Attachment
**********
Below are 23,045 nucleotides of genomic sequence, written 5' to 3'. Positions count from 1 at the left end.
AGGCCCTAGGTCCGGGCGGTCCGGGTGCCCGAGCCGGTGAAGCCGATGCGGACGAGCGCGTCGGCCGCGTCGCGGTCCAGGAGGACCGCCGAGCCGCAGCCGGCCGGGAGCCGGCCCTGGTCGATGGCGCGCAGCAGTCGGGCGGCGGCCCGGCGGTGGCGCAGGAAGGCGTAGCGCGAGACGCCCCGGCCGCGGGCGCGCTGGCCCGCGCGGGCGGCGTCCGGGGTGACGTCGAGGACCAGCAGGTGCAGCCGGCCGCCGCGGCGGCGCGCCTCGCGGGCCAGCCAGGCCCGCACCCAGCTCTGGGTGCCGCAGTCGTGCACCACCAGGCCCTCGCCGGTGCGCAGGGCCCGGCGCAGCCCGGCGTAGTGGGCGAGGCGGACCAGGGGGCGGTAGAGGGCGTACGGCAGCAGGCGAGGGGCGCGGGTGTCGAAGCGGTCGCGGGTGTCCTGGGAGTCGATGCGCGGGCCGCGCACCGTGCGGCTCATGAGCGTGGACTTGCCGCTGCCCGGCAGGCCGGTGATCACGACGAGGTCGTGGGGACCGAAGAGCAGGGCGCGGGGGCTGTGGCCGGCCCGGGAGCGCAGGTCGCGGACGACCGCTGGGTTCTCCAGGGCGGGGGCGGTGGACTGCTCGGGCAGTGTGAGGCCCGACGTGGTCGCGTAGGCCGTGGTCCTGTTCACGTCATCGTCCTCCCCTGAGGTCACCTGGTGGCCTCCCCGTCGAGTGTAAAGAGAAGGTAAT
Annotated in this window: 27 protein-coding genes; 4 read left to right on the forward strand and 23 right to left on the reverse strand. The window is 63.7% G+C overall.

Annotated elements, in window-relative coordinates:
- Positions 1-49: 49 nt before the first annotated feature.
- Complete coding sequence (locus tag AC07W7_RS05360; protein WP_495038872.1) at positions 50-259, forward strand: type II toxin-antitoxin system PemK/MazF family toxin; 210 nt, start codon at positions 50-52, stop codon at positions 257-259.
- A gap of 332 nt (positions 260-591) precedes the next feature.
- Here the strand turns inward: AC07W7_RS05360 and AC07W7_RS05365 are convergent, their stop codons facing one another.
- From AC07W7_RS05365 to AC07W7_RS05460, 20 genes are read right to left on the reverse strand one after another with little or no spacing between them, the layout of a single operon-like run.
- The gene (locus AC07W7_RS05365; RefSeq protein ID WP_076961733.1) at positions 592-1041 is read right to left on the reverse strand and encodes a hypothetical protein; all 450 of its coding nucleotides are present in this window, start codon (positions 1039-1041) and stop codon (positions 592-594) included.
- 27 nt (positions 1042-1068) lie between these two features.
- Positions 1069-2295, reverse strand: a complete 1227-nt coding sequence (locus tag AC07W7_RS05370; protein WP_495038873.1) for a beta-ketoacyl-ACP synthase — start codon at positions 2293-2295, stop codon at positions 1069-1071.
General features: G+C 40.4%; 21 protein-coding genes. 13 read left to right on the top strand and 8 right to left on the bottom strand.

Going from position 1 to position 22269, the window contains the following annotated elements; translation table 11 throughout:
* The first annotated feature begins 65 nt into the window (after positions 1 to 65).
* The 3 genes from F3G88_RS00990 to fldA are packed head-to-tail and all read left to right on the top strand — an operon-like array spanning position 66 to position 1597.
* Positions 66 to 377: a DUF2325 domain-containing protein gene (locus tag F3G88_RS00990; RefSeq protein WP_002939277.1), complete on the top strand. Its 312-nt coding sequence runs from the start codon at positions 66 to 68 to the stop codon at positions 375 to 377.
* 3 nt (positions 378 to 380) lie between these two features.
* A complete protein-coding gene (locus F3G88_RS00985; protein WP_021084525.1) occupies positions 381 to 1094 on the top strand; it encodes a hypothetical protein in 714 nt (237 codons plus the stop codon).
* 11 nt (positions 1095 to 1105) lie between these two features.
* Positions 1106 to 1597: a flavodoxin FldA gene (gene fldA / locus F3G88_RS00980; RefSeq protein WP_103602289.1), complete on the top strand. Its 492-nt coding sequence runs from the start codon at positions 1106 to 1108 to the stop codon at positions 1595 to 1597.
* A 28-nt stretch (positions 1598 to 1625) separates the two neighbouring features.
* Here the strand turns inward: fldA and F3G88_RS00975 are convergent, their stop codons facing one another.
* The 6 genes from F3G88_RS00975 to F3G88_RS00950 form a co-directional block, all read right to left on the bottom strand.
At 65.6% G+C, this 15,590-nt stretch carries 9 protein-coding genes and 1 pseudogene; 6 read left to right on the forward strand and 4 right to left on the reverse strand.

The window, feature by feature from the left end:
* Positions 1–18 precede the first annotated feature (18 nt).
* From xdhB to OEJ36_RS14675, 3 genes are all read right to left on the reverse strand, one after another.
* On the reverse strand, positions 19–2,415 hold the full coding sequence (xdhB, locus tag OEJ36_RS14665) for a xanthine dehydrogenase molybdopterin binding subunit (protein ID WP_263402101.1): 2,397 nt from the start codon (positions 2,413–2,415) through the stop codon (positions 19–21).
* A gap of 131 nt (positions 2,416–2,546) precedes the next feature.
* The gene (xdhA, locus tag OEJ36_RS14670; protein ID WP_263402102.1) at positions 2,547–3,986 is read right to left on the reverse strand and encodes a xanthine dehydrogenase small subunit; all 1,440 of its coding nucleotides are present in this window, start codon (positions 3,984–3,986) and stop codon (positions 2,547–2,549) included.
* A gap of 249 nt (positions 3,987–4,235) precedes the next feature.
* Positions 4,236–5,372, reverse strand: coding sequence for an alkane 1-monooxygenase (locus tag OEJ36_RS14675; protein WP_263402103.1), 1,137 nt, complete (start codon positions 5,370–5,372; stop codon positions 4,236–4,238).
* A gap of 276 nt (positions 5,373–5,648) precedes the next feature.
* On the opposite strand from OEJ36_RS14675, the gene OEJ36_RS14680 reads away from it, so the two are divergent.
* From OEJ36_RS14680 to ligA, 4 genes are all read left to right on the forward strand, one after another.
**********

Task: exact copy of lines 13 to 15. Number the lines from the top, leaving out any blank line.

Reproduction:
General features: G+C 40.4%; 21 protein-coding genes. 13 read left to right on the top strand and 8 right to left on the bottom strand.

Going from position 1 to position 22269, the window contains the following annotated elements; translation table 11 throughout:
* The first annotated feature begins 65 nt into the window (after positions 1 to 65).